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Wet soils create anhydrous ammonia application problems

Wet soils create anhydrous ammonia application problems

Urbana, IL - Growers applying anhydrous ammonia in wet soils this spring may encounter problems. The ideal soil condition for ammonia application is 15 to 20% moisture. If soils are wetter, the applicator’s knife track may not seal properly allowing ammonia to escape, according to the University of Illinois Extension.

Growers can check to see if moisture levels are ideal by feeling the soil. For example, a silty, clay loam will feel slightly moist, reports Fabian Fernandez, University of Illinois Extension specialist in soil fertility and plant nutrition. “If pressed in the palm of your hands, it will form a weak ball with rough surfaces that crumble under pressure,” he says. “It will not leave water stains on your hands.”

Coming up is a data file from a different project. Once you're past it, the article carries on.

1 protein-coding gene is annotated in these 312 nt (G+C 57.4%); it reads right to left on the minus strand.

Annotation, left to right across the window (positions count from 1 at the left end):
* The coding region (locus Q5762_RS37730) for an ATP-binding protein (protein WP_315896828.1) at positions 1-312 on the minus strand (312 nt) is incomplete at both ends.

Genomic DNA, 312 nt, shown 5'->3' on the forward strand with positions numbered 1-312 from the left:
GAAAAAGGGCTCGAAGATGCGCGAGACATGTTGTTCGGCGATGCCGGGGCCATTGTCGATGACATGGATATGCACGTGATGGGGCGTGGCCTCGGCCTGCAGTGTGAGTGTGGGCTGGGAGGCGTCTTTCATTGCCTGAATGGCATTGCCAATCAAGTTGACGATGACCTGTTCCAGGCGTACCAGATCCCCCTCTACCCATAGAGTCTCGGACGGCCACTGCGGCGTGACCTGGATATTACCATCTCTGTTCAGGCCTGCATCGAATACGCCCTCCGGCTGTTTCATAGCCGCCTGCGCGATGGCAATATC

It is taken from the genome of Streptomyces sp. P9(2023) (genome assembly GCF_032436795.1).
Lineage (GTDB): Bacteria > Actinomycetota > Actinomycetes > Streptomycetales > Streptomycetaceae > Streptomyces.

When soils are slightly above or below the ideal moisture conditions, increasing application depth can reduce the risk of ammonia loss, Fernandez said. An adequate application depth under ideal moisture conditions is approximately 6 in. for fine-textured soils and 8 in. for coarser-textured soils or sandy soils.

For wet soils, increasing the application depth is not always sufficient to minimize ammonia losses, Fernandez says. He recommends using some type of device behind the knife to close the slot created by the knife.

“The best test to determine if a proper seal is obtained is to go back to the application zone and smell,” he says. “If ammonia can be smelled for a while after the application, that’s clear evidence that ammonia losses are occurring.”

For answers to frequently asked questions about anhydrous ammonia, read the April 29 edition of The Bulletin, published by the University of Illinois Extension.

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